Opinion writer

Indifference is to corruption what air is to breathing: The latter can’t get far without the former.

D.C. voters must know that if we yawn at learning that our political system is being corrupted by people who make campaign donations in others’ names to get around contribution limits, and that some elected officials and candidates have lied to the Office of Campaign Finance about the sources of their donations, then our indifference encourages the corrupt.

Accounts of the city’s polluted politics continued unfolding this week when accounting executive Lee Calhoun pleaded guilty in federal court to making campaign contributions in the names of others.

There’s more to come from U.S. Attorney Ronald C. Machen and his team.

But today’s issue is not how many cheaters get caught. (Dig all of them out, root, branch and stem.) The question is whether D.C. voters are outraged enough to demand that their broken campaign finance system be fixed.

To their credit, Mayor Vincent C. Gray (D) and D.C. Attorney General Irvin B. Nathan have crafted a set of reforms that could go a long way toward bringing greater accountability and transparency to D.C. elections. Regardless of how Gray fares in Machen’s corruption probe, the Gray-Nathan reform package deserves consideration.

The proposals would crack down on “pay-to-play,” the scheme in which contractors seeking city business contribute to officials who can influence the award of contracts or grants. Anyone who has or is seeking a contract or grant with the city valued at $250,000 or more would be barred from contributing to any public official involved in the approval process or to any entity in which the official has a significant financial interest.

Frankly, $250,000 is too rich for my taste. Why let any contractors contribute to an official involved in approving their contract or grant?

The Gray-Nathan proposals would curb lobbyists’ influence by barring them from bundling campaign contributions — another slick way of evading campaign contribution limits.

The proposals would tighten disclosure rules, make candidates more accountable for their campaign committees’ activities, and stiffen civil and criminal penalties for violations.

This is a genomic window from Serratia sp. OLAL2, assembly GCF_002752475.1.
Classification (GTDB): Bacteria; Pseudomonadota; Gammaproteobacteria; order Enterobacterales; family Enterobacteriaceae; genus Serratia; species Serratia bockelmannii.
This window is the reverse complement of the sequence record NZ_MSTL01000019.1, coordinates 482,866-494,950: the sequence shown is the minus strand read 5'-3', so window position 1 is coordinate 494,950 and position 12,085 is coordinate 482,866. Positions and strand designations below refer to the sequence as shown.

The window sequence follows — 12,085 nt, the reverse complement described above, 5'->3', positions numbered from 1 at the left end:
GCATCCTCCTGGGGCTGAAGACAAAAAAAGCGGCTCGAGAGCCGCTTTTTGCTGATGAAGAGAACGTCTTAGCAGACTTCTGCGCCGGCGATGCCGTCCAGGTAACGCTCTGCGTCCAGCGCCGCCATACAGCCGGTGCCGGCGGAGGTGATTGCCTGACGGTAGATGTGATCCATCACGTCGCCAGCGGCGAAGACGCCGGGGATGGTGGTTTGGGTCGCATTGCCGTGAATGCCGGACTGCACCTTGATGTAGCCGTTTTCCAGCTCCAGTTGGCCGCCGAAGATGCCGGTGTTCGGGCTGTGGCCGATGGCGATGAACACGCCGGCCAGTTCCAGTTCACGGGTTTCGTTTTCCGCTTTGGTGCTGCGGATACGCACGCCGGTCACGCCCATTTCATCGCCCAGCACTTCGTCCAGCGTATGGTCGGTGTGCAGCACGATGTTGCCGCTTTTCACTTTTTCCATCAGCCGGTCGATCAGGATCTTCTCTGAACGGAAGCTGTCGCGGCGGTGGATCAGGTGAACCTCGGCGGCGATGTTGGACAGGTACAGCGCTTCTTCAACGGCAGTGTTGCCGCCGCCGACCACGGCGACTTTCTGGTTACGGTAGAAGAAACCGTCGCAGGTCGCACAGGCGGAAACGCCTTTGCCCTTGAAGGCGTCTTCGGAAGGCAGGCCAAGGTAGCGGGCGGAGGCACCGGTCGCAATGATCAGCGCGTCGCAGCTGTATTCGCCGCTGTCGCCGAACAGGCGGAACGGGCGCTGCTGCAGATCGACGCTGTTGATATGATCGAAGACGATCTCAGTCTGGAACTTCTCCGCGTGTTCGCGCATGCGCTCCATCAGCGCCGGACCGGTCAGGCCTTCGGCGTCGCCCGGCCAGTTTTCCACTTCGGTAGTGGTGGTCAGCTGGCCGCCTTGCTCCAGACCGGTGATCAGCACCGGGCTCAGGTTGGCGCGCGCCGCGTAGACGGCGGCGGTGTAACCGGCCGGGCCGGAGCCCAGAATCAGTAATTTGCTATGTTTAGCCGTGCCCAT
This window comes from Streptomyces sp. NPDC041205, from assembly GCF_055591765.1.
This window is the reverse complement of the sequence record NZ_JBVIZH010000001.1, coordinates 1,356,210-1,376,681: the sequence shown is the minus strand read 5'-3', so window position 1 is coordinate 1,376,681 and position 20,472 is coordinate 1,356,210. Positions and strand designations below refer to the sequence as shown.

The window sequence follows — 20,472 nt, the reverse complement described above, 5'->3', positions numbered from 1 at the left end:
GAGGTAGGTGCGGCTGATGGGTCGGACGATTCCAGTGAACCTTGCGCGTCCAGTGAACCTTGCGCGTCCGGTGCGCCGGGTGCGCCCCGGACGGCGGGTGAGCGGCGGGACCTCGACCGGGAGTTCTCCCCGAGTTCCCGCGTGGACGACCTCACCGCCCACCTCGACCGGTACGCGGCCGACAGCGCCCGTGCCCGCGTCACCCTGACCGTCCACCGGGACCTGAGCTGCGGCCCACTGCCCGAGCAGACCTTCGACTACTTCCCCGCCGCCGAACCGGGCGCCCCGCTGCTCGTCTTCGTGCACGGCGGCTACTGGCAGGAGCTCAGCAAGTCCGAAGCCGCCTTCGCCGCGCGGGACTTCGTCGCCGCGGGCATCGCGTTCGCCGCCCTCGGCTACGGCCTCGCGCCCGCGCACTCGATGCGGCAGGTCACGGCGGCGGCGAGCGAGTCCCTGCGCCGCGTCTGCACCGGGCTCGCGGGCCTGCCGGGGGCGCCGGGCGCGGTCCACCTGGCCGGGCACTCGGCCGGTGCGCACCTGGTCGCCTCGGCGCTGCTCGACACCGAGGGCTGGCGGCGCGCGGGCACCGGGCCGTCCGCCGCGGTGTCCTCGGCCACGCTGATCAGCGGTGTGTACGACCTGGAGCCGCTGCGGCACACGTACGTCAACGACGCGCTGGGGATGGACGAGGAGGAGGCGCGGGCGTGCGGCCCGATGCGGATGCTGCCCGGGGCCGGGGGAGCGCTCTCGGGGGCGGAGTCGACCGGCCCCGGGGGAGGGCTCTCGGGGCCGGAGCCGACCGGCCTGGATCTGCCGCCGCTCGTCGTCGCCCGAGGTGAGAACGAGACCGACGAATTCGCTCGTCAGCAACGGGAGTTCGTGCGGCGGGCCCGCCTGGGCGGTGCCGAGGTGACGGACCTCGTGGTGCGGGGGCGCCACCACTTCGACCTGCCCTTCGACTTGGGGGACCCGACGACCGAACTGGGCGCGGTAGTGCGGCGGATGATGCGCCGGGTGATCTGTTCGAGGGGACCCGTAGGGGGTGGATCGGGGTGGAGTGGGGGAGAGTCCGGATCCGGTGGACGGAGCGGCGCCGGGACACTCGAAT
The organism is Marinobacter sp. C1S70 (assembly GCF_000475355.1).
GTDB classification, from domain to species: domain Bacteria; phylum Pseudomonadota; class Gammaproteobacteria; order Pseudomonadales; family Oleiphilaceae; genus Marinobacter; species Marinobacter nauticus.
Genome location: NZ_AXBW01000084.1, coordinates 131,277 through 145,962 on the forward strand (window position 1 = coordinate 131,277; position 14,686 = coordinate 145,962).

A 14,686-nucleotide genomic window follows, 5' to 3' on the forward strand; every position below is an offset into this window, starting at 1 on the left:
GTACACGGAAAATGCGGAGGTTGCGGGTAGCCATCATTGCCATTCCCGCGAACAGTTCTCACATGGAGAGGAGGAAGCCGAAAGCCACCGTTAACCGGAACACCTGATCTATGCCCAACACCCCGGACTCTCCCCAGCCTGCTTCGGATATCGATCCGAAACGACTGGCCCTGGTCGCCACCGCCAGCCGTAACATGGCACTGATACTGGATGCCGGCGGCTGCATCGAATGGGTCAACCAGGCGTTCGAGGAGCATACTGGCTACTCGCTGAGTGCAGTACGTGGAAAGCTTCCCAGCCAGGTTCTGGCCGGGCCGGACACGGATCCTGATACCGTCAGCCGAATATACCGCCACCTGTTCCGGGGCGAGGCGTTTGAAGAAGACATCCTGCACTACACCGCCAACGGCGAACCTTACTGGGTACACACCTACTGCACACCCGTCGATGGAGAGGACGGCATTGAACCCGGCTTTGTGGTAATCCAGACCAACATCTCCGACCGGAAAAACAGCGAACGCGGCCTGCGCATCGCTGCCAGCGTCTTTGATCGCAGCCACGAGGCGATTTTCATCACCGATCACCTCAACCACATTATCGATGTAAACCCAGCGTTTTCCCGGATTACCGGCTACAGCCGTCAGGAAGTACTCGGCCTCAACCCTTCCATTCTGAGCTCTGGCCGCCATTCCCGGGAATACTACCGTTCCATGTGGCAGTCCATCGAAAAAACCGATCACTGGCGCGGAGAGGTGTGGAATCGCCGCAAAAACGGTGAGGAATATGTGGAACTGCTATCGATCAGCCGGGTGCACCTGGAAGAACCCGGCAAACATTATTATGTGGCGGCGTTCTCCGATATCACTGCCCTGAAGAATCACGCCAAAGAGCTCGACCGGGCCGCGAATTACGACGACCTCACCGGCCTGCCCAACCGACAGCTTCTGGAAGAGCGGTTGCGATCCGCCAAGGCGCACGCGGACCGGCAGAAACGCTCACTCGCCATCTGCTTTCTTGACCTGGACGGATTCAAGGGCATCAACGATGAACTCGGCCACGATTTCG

No-brainers? No way.

The D.C. Council has lacked the fortitude to break the chains that bind it to a corrupt system.

In 2011, Tommy Wells (D-Ward 6) proposed a bill to curb pay-to-play. Wells’s legislation received one vote — his own.

The Gray-Nathan proposals, introduced last fall, never received a vote by the end of the council’s legislative session in December. They were reintroduced at the start of the new council in January and deserve consideration.

Campaign finance reform should be a litmus test for elected officials and candidates who claim to want a clean system.

Kenyan McDuffie (D-Ward 5), chairman of the council committee that oversees campaign finance laws, told me in an interview this week that he intends to send a reform bill to the full council in the fall. McDuffie said his bill would include several features of the Gray-Nathan proposals: putting limits on donations by contractors, tightening contribution loopholes exploited by limited liability companies, and enhancing disclosure rules with stiff penalties for violations.

McDuffie also intends to tackle inadequate resources and staff deficiencies in the Office of Campaign Finance. (Let the church say “Amen.”)

McDuffie, one year into the job, won’t face smooth sailing in the council. He probably can count on Wells, who recently declared his mayoral candidacy; independent David Grosso (At Large), who upset Michael Brown last year; and reformers such as Mary Cheh (D-Ward 3).

But council veteran and mayoral candidate Jack Evans (D-Ward 2) takes a narrower view of what’s needed. His answer, he told me in an interview this week, is to take the council out of the business of approving every city contract in excess of $1 million (a point I addressed in a February 2012 column, “Hands in the honey pot”). That, Evans said, would remove the incentive to indulge in pay-to-play politics. The council, he complained, has not acted on his proposal.

In an e-mail after my interview, Evans wrote, “I support the mayor’s proposals.” He added: “I think we either need to ban corporate campaign contributions entirely or we need to permit them with the recognition that the controlling shareholder of a corporation may also make a contribution in his or her personal name.”

The council’s third declared mayoral candidate, Muriel Bowser (D-Ward 4), said in an interview that she plans to wait to see what emerges from the Government Operations Committee, which she previously chaired.

Bowser contends that the Gray-Nathan proposals would not have deterred the kind of violations Machen’s investigation has unearthed. What’s needed, she maintains, is full disclosure of campaign contributions and expenditures, and more vigorous enforcement of existing laws. She said she added several investigators and auditors to the Office of Campaign Finance when she chaired the committee.

These approaches are not mutually exclusive. Together, they might pack a punch.

Ultimately, however, voters must decide if they want the system reformed. If so, then get energized and send the council a message.

Read more from Colbert King’s archive.